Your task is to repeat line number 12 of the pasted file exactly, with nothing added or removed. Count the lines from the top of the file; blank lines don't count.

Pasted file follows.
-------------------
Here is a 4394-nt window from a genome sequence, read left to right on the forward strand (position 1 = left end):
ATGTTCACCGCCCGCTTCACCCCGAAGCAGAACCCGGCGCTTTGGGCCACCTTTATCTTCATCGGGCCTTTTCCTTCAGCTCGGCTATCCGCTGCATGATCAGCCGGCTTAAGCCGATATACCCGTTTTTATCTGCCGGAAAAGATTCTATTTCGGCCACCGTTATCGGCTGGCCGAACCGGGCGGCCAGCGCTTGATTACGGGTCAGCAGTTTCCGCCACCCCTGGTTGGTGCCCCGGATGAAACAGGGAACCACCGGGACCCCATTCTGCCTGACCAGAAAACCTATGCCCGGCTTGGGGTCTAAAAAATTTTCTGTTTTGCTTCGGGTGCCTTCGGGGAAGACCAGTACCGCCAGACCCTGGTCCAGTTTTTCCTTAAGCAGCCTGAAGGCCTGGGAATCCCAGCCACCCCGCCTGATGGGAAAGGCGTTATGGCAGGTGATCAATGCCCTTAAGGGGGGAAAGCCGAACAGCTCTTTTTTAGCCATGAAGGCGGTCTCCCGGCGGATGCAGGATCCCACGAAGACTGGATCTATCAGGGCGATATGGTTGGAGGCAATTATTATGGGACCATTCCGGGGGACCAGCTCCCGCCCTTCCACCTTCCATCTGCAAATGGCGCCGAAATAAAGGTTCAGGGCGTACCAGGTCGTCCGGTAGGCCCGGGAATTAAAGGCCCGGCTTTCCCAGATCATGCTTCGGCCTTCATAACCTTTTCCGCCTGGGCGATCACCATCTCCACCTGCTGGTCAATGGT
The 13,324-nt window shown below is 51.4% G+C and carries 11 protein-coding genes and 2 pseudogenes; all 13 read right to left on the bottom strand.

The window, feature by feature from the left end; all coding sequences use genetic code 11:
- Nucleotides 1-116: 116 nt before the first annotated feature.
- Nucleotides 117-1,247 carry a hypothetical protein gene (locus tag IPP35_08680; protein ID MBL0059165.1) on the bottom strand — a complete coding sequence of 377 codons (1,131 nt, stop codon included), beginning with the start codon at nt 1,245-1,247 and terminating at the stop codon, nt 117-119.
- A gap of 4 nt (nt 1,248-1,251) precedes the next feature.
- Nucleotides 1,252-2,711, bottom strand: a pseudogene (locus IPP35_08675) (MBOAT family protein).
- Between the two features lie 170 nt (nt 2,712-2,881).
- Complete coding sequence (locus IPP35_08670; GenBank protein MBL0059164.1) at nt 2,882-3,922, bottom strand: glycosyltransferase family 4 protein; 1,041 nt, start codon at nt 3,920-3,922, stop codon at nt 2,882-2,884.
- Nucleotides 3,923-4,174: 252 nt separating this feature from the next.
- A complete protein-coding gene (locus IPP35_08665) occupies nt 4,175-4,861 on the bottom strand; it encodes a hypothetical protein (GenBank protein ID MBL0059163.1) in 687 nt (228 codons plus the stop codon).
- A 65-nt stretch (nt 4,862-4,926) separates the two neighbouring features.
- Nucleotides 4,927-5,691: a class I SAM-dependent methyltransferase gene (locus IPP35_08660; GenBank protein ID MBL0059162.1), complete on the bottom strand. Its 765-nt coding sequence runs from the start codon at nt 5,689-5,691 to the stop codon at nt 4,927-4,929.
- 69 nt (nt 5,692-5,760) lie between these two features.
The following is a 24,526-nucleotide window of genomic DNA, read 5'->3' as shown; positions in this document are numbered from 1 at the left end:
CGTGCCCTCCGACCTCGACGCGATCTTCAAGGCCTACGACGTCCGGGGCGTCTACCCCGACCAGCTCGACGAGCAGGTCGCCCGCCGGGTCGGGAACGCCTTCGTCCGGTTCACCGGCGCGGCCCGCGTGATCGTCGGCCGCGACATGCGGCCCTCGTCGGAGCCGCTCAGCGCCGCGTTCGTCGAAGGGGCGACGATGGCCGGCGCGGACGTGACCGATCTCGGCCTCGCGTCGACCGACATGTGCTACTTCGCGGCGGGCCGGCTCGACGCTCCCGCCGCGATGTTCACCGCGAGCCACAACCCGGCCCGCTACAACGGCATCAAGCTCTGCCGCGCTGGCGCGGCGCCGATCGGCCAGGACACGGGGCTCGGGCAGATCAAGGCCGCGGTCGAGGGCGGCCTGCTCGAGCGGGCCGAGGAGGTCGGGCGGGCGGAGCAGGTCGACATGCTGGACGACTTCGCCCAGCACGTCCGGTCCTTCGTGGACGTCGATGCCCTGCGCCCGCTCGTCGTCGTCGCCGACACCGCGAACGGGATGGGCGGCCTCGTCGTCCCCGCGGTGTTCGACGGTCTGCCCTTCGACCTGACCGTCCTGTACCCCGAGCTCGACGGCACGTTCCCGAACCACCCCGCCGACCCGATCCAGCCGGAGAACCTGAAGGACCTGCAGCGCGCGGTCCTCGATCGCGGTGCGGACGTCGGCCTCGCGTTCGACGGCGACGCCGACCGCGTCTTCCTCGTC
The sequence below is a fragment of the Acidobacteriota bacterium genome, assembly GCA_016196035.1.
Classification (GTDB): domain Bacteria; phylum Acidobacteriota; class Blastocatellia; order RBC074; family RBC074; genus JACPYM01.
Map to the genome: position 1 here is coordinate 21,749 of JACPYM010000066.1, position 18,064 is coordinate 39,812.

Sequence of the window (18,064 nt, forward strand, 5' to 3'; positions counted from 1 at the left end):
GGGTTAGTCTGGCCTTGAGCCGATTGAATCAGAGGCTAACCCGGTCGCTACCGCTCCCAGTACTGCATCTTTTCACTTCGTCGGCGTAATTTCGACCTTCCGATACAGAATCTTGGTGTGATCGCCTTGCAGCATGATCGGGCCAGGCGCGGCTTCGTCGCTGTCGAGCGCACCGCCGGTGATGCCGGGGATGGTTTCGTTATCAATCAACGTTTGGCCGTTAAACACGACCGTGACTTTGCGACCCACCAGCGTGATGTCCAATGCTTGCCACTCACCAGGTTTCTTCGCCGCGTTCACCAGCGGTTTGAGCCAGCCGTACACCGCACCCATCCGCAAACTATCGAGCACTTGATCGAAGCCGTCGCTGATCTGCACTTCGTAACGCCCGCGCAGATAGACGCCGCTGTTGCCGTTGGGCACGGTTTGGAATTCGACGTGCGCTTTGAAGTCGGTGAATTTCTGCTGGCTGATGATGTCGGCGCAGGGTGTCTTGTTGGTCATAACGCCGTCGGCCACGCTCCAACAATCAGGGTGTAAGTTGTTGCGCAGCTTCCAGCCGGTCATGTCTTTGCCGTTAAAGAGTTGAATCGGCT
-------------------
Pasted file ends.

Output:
- A complete protein-coding gene (locus IPP35_08665) occupies nt 4,175-4,861 on the bottom strand; it encodes a hypothetical protein (GenBank protein ID MBL0059163.1) in 687 nt (228 codons plus the stop codon).